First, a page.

Table 2. Univariate Analysis of Adverse Effects in CRPC Patients Treated with Enzalutamide. Psoas Muscle Ratio, Body Fat, and Visceral Fat Volumes, and the V/S Ratio Were Used to Divide the Patients into Two Groups Following the Median Values for Each Parameter.

Parameter Fatigue (>G2) Anorexia (>G2) Pain (>G2) Insomnia (>G1)
OR 95% CI P value OR 95% CI P value OR 95% CI P value OR 95% CI P value
Age 1.012 0.939-1.091 0.744 1.075 0.984-1.176 0.108 0.942 0.858-1.033 0.208 1.018 0.901-1.151 0.765
Prior docetaxel
1 1 1 1
+ 0.947 0.252-3.555 0.936 0.792 0.184-3.406 0.755 2.877 0.585-14.147 0.193 0.621 0.060-6.331 0.678
Corticosteroid
1 1 1 1
+ 0.487 0.095-2.477 0.386 2.047 0.504-8.316 0.316 2.25 0.451-11.222 0.326 0.901 0.087-9.275 0.93
Psoas muscle ratio
 <160.1 1 1 1 1
 ≥160.1 3.875 1.016-17.134 0.047 0.093 0.011-0.784 0.029 0.801 0.165-3.893 0.784 1.099 0.145-8.303 0.924
Body fat
 <34.5 1 1 1 1
 ≥34.5 2.074 0.558-7.698 0.275 0.559 0.142-2.196 0.405 1.247 0.256-6.057 0.784 2.906 0.286-29.468 0.366
Visceral fat
 <36.4 1 1 1 1
 ≥36.4 2.230 0.600-8.282 0.230 0.600 0.152-2.356 0.464 0.701 0.144-3.407 0.660 3.096 0.305-31.399 0.338
V/S ratio
 <1.04 1 1 1 1
 ≥1.04 1.350 00381-4.776 0.641 4.444 0.866-22.783 0.073 0.327 0.058-1.821 0.202 2.906 0.286-29.468 0.366
G grade following the CTCAE criteria, version 4.1; CRPC castration-resistant prostate cancer; OR odds ratio; CI confidence interval
Psoas muscle ratio: psoas muscle volume/height, (cm3/m); body fat: (visceral fat + subcutaneous fat)/abdominal volume; V/S ratio: visceral fat/subcutaneous fat ratio

Psoas muscle ratio is related to age and fat

The relationship between psoas muscle ratio and each parameter was also investigated. Younger patients tended to have a higher psoas muscle ratio compared to older patients, and body fat and visceral fat volumes were larger in the higher psoas muscle ratio group than those in the lower psoas muscle ratio group (P = 0.028, 0.002, and 0.001, respectively; Table 3).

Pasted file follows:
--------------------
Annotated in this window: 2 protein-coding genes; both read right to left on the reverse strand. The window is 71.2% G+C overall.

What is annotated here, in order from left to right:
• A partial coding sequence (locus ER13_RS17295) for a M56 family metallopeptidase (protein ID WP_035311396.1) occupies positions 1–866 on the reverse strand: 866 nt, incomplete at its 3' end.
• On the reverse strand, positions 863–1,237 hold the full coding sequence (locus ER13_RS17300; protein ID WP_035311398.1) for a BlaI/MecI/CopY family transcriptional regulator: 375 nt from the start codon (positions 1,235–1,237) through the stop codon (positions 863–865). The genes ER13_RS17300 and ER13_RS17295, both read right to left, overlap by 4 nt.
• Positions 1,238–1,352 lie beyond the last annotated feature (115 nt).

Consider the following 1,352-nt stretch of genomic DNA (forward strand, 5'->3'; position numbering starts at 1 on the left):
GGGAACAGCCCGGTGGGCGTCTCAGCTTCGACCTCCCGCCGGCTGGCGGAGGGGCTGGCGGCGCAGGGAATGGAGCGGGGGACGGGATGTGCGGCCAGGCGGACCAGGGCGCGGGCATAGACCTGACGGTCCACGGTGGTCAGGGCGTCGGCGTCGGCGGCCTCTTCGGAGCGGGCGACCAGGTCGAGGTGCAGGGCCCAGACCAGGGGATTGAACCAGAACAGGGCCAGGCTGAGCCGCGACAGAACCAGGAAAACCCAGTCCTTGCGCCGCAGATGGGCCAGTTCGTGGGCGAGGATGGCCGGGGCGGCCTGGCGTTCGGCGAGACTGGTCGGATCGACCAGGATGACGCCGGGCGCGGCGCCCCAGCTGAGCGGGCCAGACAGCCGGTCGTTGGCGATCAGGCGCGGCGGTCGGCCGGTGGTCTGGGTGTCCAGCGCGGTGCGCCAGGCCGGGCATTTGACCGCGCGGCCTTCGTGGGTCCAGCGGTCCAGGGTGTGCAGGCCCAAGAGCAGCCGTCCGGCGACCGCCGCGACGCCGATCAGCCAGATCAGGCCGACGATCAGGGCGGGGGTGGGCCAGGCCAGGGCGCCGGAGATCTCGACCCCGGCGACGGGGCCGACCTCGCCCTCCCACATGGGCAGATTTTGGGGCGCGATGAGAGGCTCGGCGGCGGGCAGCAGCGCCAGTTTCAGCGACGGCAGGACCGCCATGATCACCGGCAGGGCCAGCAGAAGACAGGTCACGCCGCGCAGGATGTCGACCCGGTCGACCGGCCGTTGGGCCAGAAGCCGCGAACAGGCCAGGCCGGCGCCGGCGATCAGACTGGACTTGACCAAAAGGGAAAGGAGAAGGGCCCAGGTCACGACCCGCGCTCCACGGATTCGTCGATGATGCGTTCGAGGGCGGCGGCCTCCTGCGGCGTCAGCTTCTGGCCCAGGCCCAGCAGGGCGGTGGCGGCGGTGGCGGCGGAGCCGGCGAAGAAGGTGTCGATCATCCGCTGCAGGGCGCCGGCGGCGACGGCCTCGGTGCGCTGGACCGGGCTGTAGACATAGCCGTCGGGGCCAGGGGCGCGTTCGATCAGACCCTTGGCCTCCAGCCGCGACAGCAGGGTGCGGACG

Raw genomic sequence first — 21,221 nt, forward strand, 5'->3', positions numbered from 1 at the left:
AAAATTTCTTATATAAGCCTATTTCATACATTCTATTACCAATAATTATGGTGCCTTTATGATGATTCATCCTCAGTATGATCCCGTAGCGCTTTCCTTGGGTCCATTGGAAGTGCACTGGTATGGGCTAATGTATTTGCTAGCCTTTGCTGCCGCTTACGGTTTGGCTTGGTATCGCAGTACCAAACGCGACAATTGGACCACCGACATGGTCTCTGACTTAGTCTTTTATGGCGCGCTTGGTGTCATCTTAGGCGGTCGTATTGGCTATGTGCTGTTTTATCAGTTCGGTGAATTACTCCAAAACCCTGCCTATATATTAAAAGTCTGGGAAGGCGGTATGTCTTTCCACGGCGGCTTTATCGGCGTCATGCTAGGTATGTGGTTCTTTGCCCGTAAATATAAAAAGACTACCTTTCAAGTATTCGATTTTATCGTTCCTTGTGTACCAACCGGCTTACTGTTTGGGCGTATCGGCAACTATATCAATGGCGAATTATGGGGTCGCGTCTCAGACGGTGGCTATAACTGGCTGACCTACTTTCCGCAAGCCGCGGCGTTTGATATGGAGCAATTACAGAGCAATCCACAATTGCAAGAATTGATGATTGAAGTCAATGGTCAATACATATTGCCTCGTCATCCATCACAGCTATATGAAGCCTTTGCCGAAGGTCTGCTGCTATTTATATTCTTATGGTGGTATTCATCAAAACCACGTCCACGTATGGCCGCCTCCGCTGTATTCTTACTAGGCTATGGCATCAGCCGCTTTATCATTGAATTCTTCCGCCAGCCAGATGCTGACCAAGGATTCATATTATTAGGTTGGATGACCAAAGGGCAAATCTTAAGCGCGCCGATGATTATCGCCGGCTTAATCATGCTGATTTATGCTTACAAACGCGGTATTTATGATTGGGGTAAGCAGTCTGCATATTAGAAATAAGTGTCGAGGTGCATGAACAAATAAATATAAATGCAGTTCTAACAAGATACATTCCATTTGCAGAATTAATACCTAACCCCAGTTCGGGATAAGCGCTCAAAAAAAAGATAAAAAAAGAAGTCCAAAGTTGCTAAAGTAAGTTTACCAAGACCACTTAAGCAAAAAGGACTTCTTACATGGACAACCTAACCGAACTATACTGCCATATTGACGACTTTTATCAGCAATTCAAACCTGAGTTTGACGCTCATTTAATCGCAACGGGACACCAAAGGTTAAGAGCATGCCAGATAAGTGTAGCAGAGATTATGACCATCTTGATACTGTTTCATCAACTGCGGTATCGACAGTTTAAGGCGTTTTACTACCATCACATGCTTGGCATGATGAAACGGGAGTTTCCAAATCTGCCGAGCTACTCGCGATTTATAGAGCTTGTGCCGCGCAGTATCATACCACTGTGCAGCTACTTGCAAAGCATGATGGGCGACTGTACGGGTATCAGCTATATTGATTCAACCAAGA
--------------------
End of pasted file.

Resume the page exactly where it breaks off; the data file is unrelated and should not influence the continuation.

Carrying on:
Table 3. Relationship between Psoas Muscle Ratio and Each Parameter.

Psoas muscle ratio
Parameter <160.1 ≥160.1 P value
Median age (range) 72 (47-87) 68 (55-89) 0.028
Prior docetaxel 13 (19.4) 10 (14.9) 0.611
Prior abiraterone 6 (8.9) 2 (2.9) 0.169
Corticosteroid administration 10 (14.9) 8 (11.9) 0.741
Median body fat (range) 31.7 (12.3-49.8) 37.1 (22.2-51.5) 0.002
Median visceral fat (range) 31.8 (11.1-58.3) 39.9 (18.3-55.8) 0.001
Median V/S ratio (range) 0.96 (0.46-1.97) 1.15 (0.58-2.12) 0.118
Psoas muscle ratio: psoas muscle volume/height (cm3/m)
Body fat: (visceral fat + subcutaneous fat)/abdominal volume
V/S ratio: visceral fat/subcutaneous fat ratio

Discussion

This study aims to test the hypothesis that body composition is a predictive marker of adverse events (e.g., fatigue and anorexia) with enzalutamide therapy in CRPC patients. The findings of the current study indicated that a high psoas muscle ratio was a predictive marker for a higher incidence of fatigue but a lower incidence of anorexia compared with a low psoas muscle ratio.